Some of our most commenly asked questions answered below. Feel free to email us with questions we didn’t cover here!

  • What’s the difference between grass-fed and grass-finished? There is a lot of confusion surrounding grass-fed beef, mainly because it’s not a USDA-regulated term. In 2016, the Agricultural Marketing Service, a branch of the U.S. Department of Agriculture, dropped grass-fed as an official term, leaving things more open to interpretation. With the removal of the USDA term, almost any beef product could be labeled grass-fed. Most cattle raised by responsible farms graze in open pastures throughout the warmer months. However, it’s pretty difficult to allow animals to roam freely in the winter, when snow covers the ground. During these colder months, most cattle eat corn-and-soy based feed. But, since they ate grass for part of (or for the majority) of the year, they could be labeled grass-fed. In these cases, there is not much of a difference between grain-fed beef raised by a responsible farmer, and grass-fed beef. Our cows are raised entirely on grass, never eating grain of any kind.
  • Is grass-finished beef also organic? Short answer: No. Organic and grass-finished (or grass-fed) are two completely different things. “Organic” is a USDA-regulated term. Farmers need to complete a certification process, which can take up to three years, to use the organic label. Organic foods (such as organic beef) must be produced or raised on a farm that doesn’t use harmful pesticides, genetic engineering (GMOs), or sewer sludge. As it pertains to beef, it is possible to buy organic, grain-fed beef. Cows from an organic farm are usually fed organic feed (i.e. organic corn- or soy-based products) during their lifetime. We welcome you to come for a visit to our place and see how we are “beyond organic.”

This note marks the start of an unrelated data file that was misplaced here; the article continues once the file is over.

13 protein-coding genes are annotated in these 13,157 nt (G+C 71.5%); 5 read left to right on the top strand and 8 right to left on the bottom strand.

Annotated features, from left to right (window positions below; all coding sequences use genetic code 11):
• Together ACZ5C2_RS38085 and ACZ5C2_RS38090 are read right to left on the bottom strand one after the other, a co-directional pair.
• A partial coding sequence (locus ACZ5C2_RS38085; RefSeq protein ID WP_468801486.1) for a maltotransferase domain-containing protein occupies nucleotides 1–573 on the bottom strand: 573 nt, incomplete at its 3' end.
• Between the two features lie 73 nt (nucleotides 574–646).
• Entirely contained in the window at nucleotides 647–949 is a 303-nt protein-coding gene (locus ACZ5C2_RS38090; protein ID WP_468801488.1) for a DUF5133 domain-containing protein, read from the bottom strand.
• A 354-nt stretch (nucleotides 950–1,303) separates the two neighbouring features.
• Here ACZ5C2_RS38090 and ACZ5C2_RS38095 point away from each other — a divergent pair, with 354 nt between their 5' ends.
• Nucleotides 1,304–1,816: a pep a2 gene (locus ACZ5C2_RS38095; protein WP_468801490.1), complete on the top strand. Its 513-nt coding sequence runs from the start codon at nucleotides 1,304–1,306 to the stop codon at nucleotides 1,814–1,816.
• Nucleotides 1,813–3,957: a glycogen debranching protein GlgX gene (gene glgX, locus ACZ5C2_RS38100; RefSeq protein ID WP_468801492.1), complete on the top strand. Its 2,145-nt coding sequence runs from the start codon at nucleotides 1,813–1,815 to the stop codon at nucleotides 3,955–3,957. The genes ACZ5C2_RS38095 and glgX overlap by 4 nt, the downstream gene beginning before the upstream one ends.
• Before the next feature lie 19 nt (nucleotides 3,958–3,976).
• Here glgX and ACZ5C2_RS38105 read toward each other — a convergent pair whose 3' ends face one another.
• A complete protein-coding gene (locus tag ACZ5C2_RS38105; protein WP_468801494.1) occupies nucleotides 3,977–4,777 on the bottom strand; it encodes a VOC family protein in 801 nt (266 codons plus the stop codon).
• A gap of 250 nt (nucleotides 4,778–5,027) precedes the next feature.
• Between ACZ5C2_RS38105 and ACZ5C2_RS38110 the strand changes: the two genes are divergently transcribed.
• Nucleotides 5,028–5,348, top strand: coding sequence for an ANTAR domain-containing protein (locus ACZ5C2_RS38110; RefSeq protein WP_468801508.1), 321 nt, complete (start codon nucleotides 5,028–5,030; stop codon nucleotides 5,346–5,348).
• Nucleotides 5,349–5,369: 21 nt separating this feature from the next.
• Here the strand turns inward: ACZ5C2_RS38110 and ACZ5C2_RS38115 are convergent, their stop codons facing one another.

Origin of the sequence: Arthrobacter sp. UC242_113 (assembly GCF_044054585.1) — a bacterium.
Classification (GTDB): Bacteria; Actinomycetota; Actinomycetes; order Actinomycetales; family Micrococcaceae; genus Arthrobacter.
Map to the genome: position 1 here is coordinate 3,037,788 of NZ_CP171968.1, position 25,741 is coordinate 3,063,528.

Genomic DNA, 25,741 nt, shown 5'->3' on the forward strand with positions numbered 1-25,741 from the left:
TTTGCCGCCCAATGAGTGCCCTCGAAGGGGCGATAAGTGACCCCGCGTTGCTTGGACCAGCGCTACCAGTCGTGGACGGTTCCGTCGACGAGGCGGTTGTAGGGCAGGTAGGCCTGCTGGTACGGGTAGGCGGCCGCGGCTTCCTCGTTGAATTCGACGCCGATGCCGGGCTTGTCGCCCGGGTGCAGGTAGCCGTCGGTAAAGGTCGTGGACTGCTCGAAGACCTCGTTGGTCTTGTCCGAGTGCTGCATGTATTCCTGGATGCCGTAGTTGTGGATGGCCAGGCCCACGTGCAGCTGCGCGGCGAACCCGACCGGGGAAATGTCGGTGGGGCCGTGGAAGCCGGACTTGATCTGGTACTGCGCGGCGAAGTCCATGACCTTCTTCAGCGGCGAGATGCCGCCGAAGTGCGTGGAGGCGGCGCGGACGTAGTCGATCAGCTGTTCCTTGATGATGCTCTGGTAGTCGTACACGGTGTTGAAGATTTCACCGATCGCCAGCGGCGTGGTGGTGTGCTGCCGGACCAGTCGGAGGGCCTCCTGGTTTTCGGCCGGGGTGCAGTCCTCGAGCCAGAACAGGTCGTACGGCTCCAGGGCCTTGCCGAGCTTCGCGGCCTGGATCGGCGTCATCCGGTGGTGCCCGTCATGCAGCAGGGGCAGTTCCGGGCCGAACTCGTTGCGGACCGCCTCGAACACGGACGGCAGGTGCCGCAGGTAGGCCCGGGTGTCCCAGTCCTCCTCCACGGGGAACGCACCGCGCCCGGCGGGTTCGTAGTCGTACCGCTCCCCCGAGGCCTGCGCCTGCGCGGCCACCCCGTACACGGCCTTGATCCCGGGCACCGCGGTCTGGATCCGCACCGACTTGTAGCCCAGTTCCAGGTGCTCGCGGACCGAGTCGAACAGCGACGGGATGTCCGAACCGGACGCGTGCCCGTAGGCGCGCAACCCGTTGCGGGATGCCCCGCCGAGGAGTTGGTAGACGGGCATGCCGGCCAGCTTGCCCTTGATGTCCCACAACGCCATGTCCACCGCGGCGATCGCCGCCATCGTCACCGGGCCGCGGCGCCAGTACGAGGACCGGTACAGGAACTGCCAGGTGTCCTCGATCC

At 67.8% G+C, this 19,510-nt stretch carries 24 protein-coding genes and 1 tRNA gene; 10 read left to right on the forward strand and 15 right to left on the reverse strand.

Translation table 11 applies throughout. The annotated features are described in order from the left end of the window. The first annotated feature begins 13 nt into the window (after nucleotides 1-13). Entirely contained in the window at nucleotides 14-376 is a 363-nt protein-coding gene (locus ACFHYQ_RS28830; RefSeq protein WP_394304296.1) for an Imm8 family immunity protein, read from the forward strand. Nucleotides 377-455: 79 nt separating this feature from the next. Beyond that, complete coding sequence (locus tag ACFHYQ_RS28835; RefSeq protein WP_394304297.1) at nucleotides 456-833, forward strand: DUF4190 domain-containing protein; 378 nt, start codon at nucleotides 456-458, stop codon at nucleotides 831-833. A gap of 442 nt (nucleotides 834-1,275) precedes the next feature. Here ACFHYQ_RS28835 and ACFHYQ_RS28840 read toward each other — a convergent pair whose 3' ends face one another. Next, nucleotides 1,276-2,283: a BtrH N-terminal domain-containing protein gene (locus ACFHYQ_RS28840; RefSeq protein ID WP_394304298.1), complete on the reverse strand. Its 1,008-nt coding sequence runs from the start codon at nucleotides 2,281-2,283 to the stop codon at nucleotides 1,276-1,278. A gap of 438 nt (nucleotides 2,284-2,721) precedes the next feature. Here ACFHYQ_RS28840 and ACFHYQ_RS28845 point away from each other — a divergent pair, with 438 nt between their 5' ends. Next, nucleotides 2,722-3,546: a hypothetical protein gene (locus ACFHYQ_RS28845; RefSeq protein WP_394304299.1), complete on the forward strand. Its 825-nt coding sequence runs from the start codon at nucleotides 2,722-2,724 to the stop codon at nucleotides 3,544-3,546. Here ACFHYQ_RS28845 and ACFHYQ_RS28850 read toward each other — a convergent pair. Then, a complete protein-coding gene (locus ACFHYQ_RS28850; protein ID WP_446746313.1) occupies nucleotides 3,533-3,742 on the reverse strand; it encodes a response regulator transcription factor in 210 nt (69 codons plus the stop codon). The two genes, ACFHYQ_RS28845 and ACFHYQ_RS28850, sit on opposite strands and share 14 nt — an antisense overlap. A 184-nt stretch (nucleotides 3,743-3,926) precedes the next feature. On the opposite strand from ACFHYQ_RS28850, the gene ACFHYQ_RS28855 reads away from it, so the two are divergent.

• Do I need to cook grass-finished beef differently from conventional beef? In some ways, yes. Our beef is leaner and more flavorful than conventional beef. We highly reommend cooking the beef more slowly and enjoying steaks medium or medium-rare. For our steaks, searing the meat first on an outdoor grill or hot skillet and then finishing it slowly in a low temp oven is usually a great method. For roasts, short ribs, and other “lesser” cuts, slow cooking techniques such as slow roasting, sous vide, and braising are going to bring out the tenderness and flavor. Get in touch with us for recipes and more cooking questions for specific cuts.
  • Isn’t eating beef terrible for the environment? It doesn’t have to be! Our cows are raised on pasture, moving every day in a technique called high-intensity grazing. This improves the pastures, improves soil health, increases moisture retention, and sequesters more carbon over time by building topsoil. Cows can be part of the solution to environmental problems. Come take a tour to see for yourself.
  • Can I really come for a visit? Yes! We love to give folks a tour of our farm and talk about why we do what we do. Just give us a call or send an email to set up a time! We host people all the time from large groups to one person who is interested in learning more.
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